“They heard voices-whisperings,” she recalled. “Sometimes, they were playing the radio and [the volume] would go up and down — little things like that.”
Elaine also experienced some odd occurrences, but says she didn’t know much about the paranormal, and was able to dismiss her own fears.
“I just thought it was a creaky, old house,” she explained.
Though she hoped her children would adjust, the situation only got worse. Brittany, now 24, says she struggled with vivid nightmares, and recalls that even as a teenager, she refused to go upstairs alone. Though no one in the family struggled with outbursts at work or school, inside the house everyone was quick to snap.
“It destroyed our family, in a way,” remarked Brittany.
After four years of subtle activity, the Irvings said the spirit became more aggressive. Brittany’s sister developed welts after being scratched in the shower by an unseen force. Though she heard her sister scream, Brittany said she stayed in bed and let her parents handle it.
“I’m more the [type of] person who would rather not talk about things — I tried to file it away, to pretend it wasn’t happening,” she explained.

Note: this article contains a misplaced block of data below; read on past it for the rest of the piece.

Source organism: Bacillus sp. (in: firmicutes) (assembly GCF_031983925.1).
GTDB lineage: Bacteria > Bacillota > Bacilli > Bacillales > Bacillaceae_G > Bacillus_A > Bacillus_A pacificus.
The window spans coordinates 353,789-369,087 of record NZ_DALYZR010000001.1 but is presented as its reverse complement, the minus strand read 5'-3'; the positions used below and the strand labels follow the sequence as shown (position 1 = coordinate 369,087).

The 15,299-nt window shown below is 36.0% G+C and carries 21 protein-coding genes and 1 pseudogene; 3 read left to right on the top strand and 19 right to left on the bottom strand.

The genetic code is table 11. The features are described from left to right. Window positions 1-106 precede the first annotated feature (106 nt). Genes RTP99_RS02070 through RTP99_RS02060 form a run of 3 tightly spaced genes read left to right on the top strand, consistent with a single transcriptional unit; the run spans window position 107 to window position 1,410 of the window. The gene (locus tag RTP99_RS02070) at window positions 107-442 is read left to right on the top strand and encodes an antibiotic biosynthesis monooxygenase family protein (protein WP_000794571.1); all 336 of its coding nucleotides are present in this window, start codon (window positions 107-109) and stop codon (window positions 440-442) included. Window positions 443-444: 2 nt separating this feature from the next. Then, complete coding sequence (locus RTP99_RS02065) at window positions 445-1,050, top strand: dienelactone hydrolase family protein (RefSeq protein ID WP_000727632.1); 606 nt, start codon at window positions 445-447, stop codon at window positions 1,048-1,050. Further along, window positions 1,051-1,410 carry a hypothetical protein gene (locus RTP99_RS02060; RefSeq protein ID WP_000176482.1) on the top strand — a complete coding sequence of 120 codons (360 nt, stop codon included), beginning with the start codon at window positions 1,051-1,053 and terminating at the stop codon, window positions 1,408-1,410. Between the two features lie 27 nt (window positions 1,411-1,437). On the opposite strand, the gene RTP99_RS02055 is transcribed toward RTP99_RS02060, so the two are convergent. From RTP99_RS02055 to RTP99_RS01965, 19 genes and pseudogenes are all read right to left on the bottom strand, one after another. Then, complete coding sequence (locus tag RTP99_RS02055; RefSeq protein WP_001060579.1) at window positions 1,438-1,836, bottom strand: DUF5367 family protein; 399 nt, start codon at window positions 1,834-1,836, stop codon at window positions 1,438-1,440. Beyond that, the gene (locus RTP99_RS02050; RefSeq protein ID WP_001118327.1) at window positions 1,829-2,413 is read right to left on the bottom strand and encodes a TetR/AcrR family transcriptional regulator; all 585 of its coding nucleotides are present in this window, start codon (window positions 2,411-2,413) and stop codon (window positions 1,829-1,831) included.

After studying the home’s history, the family was unnerved to learn that a previous owner had died in the bathroom, after hitting her head on the counter.
After a few more scratching incidences, as well as the unexpected death of a visiting family member, the Irvings called it quits and moved to a ghost-free home in the Valley.
Though they’ve had enough of their own ghosts, they participate in the society to help those in similar situations.
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Although the Irvings had what would be considered a dangerous experience with the paranormal, Alexander says that isn’t the norm, and estimates that 90 percent of their cases are harmless.
According to Whittaker, helping others determine if there’s danger is the RCPRS’s primary job.
Pointing out that they do not charge for their services, she says the group “just wants to help people feel more comfortable in their homes.”
Contact Katie King at 574-6271 or firstname.lastname@example.org